Colorado’s unique geography means that the state experiences a wide-variety of natural hazards. The state offers diverse landscapes including plains, mountains, mesas, and deserts, and with these many landscapes come a myriad of natural hazards and vulnerabilities. The 2013 Colorado Natural Hazards Mitigation Plan identifies 16 hazards that routinely threaten communities and cause damage, with droughts, wildfires, floods, and winter storms being the most impactful and widespread. 

Natural Hazard Risks, as Perceived by Residents of Colorado

The Colorado Natural Hazards Mitigation Plan:
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Figure 3-1 Perceived Risks per Region-01 - INSERTED 5-18-15.png


Every community faces vulnerabilities, be they natural or man-made. A community or individual can be considered vulnerable when they are exposed to a hazard (an event or long-term condition) and are likely to have negative impacts from this exposure. Communities that take action towards becoming more resilient reduce their vulnerability to adverse impacts from disasters and other events and can greatly improve their ability to bounce back afterward.


Vulnerabilities are often described in terms of shocks and stresses. Shocks are direct vulnerabilities; they are intense, acute events that can disrupt communities. They include flash floods, wildfires, widespread loss of electrical power, dam failures, public health crises, and terrorist attacks. Shocks can lead to significant damage to infrastructure, as well as injuries and deaths. Communities use hazard mitigation as a means to reducing vulnerability by reducing exposure to shocks.

Activities Enhancing Our Understanding of Risk
Accurate, up-to-date information is critical for having a clear picture of the true risks a community faces. Missing or incomplete data can hamper the ability of public officials, emergency managers, the business community, and at-risk populations to make well-informed decisions for community and economic development. Communities can use this information to reduce their exposure to natural events that threaten public safety, health, and welfare.

As the U.S. Geological Survey notes, having a clear understanding of the risk you face provides a number of benefits, including:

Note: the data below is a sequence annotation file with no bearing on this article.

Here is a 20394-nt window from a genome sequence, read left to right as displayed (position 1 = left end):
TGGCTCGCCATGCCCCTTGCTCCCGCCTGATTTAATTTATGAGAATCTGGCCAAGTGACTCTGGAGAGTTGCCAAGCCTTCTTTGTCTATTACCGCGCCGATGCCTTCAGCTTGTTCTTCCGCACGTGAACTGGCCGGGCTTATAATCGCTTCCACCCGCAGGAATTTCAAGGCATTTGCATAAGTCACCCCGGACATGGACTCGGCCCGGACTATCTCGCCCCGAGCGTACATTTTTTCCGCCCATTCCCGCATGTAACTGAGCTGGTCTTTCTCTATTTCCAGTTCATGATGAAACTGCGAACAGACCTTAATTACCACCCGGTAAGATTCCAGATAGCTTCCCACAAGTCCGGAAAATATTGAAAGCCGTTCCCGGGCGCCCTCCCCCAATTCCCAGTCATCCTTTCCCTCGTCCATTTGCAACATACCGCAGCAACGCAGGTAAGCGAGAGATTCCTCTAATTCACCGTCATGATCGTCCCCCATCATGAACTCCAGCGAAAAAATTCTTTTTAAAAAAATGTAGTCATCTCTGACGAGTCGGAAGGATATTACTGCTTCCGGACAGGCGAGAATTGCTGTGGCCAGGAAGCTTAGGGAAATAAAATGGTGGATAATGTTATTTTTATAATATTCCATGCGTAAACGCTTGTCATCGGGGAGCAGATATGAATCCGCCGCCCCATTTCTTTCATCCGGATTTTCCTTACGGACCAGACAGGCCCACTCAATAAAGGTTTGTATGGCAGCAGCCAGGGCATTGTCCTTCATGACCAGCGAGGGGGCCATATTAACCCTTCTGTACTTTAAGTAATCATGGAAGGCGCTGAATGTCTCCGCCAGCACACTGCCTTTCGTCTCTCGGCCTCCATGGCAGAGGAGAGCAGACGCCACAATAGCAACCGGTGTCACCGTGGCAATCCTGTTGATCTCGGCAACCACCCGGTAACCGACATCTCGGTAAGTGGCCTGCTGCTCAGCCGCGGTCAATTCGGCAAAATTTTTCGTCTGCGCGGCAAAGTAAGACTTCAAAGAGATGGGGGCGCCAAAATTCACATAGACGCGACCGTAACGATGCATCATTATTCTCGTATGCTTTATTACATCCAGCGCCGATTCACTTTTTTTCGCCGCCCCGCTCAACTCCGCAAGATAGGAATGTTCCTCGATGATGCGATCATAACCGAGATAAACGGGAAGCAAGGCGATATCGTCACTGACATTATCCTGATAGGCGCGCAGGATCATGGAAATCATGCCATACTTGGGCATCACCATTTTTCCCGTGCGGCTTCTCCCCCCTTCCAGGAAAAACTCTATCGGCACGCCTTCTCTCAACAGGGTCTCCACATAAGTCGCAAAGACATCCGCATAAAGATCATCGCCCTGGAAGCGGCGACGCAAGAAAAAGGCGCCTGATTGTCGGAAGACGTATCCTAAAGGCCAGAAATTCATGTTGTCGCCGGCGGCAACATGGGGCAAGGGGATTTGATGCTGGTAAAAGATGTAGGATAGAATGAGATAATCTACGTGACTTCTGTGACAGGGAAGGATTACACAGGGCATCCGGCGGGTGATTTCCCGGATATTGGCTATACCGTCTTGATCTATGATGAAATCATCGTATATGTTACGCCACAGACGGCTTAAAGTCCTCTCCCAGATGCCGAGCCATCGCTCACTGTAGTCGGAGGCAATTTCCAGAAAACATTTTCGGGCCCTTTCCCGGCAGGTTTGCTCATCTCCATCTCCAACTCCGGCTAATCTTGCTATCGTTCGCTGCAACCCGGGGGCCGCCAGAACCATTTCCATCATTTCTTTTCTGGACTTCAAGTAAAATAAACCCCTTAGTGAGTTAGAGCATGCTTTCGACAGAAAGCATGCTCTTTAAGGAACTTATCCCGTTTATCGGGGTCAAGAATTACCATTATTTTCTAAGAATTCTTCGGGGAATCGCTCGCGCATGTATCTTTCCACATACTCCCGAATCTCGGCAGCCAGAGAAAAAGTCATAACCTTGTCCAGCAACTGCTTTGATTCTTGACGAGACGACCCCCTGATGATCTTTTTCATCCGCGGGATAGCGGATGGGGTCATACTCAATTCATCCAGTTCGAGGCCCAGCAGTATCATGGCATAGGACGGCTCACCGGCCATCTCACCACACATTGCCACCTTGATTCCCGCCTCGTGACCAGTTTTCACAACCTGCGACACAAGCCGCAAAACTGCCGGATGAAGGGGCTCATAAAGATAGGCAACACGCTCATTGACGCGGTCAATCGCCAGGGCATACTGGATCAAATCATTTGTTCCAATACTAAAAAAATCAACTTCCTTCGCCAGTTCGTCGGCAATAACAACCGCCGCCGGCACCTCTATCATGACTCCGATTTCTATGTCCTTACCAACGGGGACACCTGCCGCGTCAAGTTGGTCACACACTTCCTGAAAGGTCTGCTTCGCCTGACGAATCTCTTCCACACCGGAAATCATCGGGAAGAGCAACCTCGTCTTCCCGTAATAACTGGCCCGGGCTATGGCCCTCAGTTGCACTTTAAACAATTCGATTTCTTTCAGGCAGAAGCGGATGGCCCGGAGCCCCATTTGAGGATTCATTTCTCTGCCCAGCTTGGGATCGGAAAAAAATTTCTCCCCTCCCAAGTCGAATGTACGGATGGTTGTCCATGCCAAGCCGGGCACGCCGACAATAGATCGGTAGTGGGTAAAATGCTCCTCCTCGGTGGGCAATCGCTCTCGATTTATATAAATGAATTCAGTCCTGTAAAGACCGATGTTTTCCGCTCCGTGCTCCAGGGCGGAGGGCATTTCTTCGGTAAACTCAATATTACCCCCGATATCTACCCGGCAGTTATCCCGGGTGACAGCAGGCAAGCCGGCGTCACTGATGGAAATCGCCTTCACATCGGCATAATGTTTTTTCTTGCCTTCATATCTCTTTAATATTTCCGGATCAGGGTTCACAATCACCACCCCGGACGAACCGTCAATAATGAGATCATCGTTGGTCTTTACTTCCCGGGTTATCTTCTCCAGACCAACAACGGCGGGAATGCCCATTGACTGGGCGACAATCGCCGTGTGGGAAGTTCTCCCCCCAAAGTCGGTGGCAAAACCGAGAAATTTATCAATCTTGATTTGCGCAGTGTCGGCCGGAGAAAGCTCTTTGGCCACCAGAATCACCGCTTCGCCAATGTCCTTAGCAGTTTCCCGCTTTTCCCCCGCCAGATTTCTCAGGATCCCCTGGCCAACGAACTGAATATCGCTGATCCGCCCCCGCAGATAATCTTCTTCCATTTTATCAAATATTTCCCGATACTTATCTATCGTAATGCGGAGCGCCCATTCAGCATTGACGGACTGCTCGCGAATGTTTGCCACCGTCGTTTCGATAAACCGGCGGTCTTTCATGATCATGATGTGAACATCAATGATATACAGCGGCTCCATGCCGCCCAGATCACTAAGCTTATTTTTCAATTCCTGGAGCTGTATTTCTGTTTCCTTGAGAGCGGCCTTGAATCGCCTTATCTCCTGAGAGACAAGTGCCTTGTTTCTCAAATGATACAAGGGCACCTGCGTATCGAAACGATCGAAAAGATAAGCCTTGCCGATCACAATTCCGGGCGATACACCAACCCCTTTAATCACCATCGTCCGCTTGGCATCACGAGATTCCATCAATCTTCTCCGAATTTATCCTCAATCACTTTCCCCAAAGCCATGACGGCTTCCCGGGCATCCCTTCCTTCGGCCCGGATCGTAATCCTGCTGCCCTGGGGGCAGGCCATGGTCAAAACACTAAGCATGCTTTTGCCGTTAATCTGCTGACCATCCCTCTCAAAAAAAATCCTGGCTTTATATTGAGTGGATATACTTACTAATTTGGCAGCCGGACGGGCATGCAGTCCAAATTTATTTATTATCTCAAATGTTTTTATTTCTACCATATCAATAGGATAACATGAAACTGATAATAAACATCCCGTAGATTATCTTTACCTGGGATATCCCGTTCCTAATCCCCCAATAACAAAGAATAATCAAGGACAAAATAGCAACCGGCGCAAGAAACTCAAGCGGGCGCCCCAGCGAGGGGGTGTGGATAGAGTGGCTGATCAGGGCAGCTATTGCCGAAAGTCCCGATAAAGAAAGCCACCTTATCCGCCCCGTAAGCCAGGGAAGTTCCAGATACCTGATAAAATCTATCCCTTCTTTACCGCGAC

• Providing a baseline knowledge of threats to a community;
  • Understanding societal impacts of natural events, and exploring opportunities for reducing risk exposure; and
  • Identifying opportunities for improving hazard mitigation plans, land use plans, adaptation strategies, and preparedness plans.

  • A number of efforts are currently underway here in Colorado to enhance our understanding of the natural risks communities face. Read more about these efforts in the Plan Integration section of the Resource Center.


    In contrast to shocks, stresses are underlying long-term economic, social, and environmental conditions that can negatively impact a community’s environmental, social, and economic health; they are indirect vulnerabilities. Stresses can also limit a community’s ability to address and recover from a shock. Stresses can include aging infrastructure, an economic downturn, long-term high rates of unemployment, and a lack of affordable housing. Communities use resiliency planning as a way to reduce their indirect vulnerability by addressing and improving the underlying conditions that expose them to hazards and developing a capacity to adapt to changing conditions.

    Stresses have the potential to intensify the impacts of shocks. For example, aging, weakened infrastructure may not be able to withstand a major flood event, which can impact emergency services, access to goods and jobs, etc. Multiple shocks can also lead to new stresses, for example, if multiple floods cause significant damage to a community’s commercial sector, it could lead to higher rates of unemployment.


    Example of Interrelationship of Shocks and Stresses

    Shocks and stresses are often interrelated.  In this example, drought can exacerbate extreme conditions (dry vegetation, bare slopes) that leads to more damage should heavy rains fall.  

    Shocks and stresses are often interrelated.  In this example, drought can exacerbate extreme conditions (dry vegetation, bare slopes) that leads to more damage should heavy rains fall.